is very probably hogwash.
 
 This is not giving me a warm feeling about our testing practices.
 Is there any part of this that the buildfarm, or some other automation
 framework, might be able to handle?
 
 
 I'm not sure how you automate testing a pull-the-plug scenario.

I have a dim memory of how the FreeBSD project was alleged to have
done it, namely by rigging a serial port (yes, it was that long ago)
to the power supply of another machine and randomly cycling the power.

 The buildfarm is not at all designed to test performance. That's why
 we want a performance farm.

Right.  Apart from hardware, what are we stalled on?

Cheers,
David.
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Re: [HACKERS] Checkpointer split has broken things dramatically (was Re: DELETE vs TRUNCATE explanation)

2012-07-23 Thread Andrew Dunstan


On 07/23/2012 08:41 AM, David Fetter wrote:

The buildfarm is not at all designed to test performance. That's why
we want a performance farm.

Right.  Apart from hardware, what are we stalled on?



Software :-)

I am trying to find some cycles to get something going.

cheers

andrew



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Re: [HACKERS] Checkpointer split has broken things dramatically (was Re: DELETE vs TRUNCATE explanation)

2012-07-23 Thread Craig Ringer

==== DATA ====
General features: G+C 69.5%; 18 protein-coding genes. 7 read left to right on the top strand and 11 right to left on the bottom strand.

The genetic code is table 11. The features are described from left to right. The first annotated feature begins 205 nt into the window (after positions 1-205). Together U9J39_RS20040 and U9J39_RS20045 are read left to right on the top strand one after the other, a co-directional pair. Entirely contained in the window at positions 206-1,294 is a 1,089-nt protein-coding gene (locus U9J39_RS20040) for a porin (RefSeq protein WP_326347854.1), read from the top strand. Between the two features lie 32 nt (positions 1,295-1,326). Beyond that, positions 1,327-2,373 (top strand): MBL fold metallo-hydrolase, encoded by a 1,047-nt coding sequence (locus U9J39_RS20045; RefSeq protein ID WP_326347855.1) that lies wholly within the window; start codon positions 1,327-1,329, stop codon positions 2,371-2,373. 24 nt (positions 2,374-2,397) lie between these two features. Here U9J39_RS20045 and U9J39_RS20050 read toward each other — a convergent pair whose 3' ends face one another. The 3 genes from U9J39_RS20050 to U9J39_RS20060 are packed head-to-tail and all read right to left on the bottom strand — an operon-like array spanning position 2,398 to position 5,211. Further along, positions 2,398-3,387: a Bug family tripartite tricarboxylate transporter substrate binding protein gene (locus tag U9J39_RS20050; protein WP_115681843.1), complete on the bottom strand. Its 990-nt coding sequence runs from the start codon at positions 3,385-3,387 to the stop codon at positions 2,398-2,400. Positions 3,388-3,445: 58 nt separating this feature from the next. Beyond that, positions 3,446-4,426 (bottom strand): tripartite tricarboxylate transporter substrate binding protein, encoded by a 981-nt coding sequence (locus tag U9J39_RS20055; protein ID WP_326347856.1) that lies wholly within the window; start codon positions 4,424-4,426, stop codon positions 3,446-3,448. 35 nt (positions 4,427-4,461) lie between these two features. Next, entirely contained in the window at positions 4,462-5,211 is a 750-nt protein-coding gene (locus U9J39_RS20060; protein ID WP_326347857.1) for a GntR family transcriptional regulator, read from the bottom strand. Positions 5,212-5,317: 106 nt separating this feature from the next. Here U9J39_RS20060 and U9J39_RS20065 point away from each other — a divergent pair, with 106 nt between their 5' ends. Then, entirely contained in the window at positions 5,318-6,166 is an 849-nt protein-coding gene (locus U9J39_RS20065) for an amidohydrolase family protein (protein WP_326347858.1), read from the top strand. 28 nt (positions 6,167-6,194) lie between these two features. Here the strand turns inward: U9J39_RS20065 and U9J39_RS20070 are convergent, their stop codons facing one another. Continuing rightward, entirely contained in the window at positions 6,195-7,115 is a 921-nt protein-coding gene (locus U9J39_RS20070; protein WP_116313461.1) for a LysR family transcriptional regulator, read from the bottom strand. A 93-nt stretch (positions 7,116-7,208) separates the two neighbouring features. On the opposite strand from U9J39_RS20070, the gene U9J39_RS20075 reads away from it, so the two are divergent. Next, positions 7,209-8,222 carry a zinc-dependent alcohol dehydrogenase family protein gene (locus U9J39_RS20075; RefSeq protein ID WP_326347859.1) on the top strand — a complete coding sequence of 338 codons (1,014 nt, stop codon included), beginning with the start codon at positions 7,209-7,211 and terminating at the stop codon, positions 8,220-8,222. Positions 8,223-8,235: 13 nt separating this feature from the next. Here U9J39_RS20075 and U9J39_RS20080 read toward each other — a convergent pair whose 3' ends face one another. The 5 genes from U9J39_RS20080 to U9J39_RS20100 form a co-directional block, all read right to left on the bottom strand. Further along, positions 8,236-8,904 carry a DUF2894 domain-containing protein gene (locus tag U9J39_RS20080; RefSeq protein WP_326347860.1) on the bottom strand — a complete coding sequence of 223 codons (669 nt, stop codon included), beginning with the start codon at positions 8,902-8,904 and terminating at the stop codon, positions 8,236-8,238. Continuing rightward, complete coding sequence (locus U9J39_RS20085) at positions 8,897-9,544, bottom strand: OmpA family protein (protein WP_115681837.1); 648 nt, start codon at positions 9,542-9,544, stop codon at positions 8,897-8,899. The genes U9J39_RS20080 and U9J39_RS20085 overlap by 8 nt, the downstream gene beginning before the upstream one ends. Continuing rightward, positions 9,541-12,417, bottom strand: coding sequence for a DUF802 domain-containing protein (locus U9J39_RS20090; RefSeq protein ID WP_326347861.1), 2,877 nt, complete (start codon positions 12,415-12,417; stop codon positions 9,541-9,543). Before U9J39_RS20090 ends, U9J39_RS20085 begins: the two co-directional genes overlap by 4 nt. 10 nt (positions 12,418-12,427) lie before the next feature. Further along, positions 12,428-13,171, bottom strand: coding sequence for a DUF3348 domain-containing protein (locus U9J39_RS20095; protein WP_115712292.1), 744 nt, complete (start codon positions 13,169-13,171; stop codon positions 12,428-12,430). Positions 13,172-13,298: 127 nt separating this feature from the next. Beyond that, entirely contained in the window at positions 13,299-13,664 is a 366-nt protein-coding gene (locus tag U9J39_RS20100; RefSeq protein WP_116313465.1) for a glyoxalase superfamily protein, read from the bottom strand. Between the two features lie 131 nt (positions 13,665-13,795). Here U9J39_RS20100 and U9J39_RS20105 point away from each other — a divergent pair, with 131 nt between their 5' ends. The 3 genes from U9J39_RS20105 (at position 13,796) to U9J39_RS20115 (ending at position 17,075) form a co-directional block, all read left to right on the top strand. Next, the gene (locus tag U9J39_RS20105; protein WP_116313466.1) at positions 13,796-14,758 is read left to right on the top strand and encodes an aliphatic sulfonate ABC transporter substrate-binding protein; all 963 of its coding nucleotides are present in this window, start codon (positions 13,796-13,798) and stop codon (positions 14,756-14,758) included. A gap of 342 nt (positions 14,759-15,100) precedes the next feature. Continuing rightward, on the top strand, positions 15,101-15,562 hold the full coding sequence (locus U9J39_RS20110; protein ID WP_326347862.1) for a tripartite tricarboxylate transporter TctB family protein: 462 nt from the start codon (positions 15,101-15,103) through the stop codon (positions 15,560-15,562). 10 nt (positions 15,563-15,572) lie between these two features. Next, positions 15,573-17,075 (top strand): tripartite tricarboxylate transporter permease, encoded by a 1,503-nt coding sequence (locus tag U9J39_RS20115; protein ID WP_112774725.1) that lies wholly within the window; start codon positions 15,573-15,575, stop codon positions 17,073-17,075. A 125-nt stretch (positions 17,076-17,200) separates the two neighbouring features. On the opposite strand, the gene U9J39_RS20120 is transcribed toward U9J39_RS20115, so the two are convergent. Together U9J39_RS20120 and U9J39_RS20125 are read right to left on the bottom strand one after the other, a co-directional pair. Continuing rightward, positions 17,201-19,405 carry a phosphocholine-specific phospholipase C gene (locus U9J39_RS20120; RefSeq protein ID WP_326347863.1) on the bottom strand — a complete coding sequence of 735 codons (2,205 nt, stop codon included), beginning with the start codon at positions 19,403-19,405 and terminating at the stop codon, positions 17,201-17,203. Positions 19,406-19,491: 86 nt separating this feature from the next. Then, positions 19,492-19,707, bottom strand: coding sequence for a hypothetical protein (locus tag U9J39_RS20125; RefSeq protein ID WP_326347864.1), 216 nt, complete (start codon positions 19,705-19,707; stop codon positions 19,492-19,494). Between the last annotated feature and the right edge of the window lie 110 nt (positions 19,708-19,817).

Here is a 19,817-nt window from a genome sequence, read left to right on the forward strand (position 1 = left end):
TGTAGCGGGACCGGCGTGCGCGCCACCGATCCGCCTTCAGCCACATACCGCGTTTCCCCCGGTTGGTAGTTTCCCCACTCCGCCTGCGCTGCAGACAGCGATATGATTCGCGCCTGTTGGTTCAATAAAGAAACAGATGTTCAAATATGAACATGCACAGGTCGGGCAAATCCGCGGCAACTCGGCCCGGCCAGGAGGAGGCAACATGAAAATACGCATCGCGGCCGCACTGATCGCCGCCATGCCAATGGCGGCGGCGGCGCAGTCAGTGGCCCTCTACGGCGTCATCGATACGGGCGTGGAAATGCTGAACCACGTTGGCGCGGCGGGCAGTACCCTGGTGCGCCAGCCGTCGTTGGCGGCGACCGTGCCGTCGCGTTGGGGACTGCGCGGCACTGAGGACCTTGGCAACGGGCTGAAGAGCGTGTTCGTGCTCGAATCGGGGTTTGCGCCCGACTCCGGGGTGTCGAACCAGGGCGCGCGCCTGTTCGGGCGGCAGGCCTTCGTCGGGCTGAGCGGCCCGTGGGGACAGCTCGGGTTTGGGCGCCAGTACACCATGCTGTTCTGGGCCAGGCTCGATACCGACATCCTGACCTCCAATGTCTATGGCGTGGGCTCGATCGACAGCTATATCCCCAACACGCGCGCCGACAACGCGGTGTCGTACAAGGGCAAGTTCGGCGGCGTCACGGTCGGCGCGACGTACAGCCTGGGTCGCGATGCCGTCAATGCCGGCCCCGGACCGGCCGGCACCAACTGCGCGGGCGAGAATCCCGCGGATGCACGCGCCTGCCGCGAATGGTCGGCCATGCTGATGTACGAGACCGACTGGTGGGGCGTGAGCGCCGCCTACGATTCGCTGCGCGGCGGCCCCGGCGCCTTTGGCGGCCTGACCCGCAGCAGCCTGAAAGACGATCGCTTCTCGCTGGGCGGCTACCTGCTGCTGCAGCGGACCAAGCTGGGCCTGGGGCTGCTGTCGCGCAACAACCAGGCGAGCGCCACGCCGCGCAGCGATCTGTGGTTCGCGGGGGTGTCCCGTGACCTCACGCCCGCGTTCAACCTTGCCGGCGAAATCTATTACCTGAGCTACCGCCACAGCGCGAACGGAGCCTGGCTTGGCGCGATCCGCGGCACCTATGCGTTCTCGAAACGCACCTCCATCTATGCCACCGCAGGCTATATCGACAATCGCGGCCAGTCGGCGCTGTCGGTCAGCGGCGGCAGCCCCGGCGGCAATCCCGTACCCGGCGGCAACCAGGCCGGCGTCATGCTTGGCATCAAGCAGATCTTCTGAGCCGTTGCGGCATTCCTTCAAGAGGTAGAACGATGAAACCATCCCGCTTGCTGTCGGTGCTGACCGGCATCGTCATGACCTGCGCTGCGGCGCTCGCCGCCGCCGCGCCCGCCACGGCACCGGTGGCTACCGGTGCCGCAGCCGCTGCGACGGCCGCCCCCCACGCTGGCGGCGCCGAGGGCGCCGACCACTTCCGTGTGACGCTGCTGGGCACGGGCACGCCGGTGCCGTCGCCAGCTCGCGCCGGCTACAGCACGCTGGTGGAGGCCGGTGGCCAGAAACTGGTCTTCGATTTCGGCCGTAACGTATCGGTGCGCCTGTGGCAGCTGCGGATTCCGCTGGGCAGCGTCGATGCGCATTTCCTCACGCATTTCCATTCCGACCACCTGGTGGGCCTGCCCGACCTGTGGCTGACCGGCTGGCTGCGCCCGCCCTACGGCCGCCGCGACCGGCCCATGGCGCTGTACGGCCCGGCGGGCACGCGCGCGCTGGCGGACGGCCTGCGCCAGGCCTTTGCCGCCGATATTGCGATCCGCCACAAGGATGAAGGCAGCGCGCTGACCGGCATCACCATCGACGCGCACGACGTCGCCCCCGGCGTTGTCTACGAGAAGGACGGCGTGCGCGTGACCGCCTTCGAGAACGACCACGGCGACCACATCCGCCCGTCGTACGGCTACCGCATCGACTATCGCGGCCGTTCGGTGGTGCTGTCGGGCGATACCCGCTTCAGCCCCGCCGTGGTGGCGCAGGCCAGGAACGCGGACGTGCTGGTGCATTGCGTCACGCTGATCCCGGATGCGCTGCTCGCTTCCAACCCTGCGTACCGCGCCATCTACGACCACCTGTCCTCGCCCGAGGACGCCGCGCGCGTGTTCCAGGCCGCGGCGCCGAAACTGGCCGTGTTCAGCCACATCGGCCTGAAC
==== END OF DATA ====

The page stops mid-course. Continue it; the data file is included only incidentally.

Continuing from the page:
On 07/23/2012 08:29 PM, Andrew Dunstan wrote:


I'm not sure how you automate testing a pull-the-plug scenario.


fire up kvm or qemu instances, then kill 'em.

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Re: [HACKERS] Checkpointer split has broken things dramatically (was Re: DELETE vs TRUNCATE explanation)

2012-07-23 Thread Andrew Dunstan


On 07/23/2012 09:04 AM, Craig Ringer wrote:

On 07/23/2012 08:29 PM, Andrew Dunstan wrote:


I'm not sure how you automate testing a pull-the-plug scenario.


fire up kvm or qemu instances, then kill 'em.




Yeah, maybe. Knowing just when to kill them might be an interesting 
question.


I'm also unsure how much nice cleanup the host supervisor does in such 
cases. VMs are wonderful things, but they aren't always the answer. I'm 
not saying they aren't here, just wondering.


cheers

andrew



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Re: [HACKERS] Checkpointer split has broken things dramatically (was Re: DELETE vs TRUNCATE explanation)

2012-07-23 Thread Craig Ringer

On 07/23/2012 09:47 PM, Andrew Dunstan wrote:


On 07/23/2012 09:04 AM, Craig Ringer wrote:

On 07/23/2012 08:29 PM, Andrew Dunstan wrote:


I'm not sure how you automate testing a pull-the-plug scenario.


fire up kvm or qemu instances, then kill 'em.




Yeah, maybe. Knowing just when to kill them might be an interesting 
question.


I'm also unsure how much nice cleanup the host supervisor does in such 
cases. VMs are wonderful things, but they aren't always the answer. 
I'm not saying they aren't here, just wondering.
I've done some testing with this, and what it boils down to is that any 
data that made it to the virtual disk is persistent after a VM kill. 
Anything in dirty buffers on the VM guest is lost. It's a very close 
match for real hardware. I haven't tried to examine the details of the 
handling of virtualised disk hardware write caches, but disks should be